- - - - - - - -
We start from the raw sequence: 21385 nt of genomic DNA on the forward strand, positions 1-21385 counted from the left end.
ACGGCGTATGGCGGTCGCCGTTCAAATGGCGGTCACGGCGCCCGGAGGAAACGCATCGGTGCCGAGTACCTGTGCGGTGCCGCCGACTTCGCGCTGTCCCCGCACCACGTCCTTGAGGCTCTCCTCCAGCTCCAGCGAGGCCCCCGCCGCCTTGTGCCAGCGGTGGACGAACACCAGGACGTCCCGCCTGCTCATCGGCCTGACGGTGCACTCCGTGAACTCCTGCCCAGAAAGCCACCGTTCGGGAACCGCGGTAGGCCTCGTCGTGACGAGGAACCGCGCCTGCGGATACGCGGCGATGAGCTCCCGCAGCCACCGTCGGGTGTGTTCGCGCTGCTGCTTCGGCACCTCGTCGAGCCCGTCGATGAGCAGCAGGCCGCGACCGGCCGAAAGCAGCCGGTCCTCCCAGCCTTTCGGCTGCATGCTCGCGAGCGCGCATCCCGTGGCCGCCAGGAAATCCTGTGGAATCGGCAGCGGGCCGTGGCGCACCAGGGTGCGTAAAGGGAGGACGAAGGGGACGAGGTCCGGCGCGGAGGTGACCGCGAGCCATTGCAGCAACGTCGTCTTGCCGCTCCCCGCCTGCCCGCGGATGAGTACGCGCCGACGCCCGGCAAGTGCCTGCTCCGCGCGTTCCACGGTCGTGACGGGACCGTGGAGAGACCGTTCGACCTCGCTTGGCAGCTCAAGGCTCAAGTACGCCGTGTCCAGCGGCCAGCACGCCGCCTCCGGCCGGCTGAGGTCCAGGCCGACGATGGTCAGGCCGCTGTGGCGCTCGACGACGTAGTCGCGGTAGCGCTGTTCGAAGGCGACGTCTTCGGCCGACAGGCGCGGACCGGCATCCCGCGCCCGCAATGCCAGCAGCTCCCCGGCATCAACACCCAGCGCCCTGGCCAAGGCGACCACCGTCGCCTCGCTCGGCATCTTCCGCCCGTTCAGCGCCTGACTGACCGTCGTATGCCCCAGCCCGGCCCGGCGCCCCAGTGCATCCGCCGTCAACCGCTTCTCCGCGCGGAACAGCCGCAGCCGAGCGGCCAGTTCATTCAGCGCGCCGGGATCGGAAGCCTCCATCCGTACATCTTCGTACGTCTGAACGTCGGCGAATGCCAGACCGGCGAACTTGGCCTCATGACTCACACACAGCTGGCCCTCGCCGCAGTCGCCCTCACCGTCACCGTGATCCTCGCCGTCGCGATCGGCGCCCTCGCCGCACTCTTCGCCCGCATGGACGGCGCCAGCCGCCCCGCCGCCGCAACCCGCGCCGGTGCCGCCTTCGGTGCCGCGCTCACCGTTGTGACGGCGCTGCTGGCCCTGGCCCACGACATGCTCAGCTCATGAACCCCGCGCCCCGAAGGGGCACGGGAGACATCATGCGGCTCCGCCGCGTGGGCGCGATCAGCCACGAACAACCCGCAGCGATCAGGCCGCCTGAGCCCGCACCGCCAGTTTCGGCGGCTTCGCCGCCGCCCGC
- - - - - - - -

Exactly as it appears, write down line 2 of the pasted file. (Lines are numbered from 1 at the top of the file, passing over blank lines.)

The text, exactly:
ACGGCGTATGGCGGTCGCCGTTCAAATGGCGGTCACGGCGCCCGGAGGAAACGCATCGGTGCCGAGTACCTGTGCGGTGCCGCCGACTTCGCGCTGTCCCCGCACCACGTCCTTGAGGCTCTCCTCCAGCTCCAGCGAGGCCCCCGCCGCCTTGTGCCAGCGGTGGACGAACACCAGGACGTCCCGCCTGCTCATCGGCCTGACGGTGCACTCCGTGAACTCCTGCCCAGAAAGCCACCGTTCGGGAACCGCGGTAGGCCTCGTCGTGACGAGGAACCGCGCCTGCGGATACGCGGCGATGAGCTCCCGCAGCCACCGTCGGGTGTGTTCGCGCTGCTGCTTCGGCACCTCGTCGAGCCCGTCGATGAGCAGCAGGCCGCGACCGGCCGAAAGCAGCCGGTCCTCCCAGCCTTTCGGCTGCATGCTCGCGAGCGCGCATCCCGTGGCCGCCAGGAAATCCTGTGGAATCGGCAGCGGGCCGTGGCGCACCAGGGTGCGTAAAGGGAGGACGAAGGGGACGAGGTCCGGCGCGGAGGTGACCGCGAGCCATTGCAGCAACGTCGTCTTGCCGCTCCCCGCCTGCCCGCGGATGAGTACGCGCCGACGCCCGGCAAGTGCCTGCTCCGCGCGTTCCACGGTCGTGACGGGACCGTGGAGAGACCGTTCGACCTCGCTTGGCAGCTCAAGGCTCAAGTACGCCGTGTCCAGCGGCCAGCACGCCGCCTCCGGCCGGCTGAGGTCCAGGCCGACGATGGTCAGGCCGCTGTGGCGCTCGACGACGTAGTCGCGGTAGCGCTGTTCGAAGGCGACGTCTTCGGCCGACAGGCGCGGACCGGCATCCCGCGCCCGCAATGCCAGCAGCTCCCCGGCATCAACACCCAGCGCCCTGGCCAAGGCGACCACCGTCGCCTCGCTCGGCATCTTCCGCCCGTTCAGCGCCTGACTGACCGTCGTATGCCCCAGCCCGGCCCGGCGCCCCAGTGCATCCGCCGTCAACCGCTTCTCCGCGCGGAACAGCCGCAGCCGAGCGGCCAGTTCATTCAGCGCGCCGGGATCGGAAGCCTCCATCCGTACATCTTCGTACGTCTGAACGTCGGCGAATGCCAGACCGGCGAACTTGGCCTCATGACTCACACACAGCTGGCCCTCGCCGCAGTCGCCCTCACCGTCACCGTGATCCTCGCCGTCGCGATCGGCGCCCTCGCCGCACTCTTCGCCCGCATGGACGGCGCCAGCCGCCCCGCCGCCGCAACCCGCGCCGGTGCCGCCTTCGGTGCCGCGCTCACCGTTGTGACGGCGCTGCTGGCCCTGGCCCACGACATGCTCAGCTCATGAACCCCGCGCCCCGAAGGGGCACGGGAGACATCATGCGGCTCCGCCGCGTGGGCGCGATCAGCCACGAACAACCCGCAGCGATCAGGCCGCCTGAGCCCGCACCGCCAGTTTCGGCGGCTTCGCCGCCGCCCGC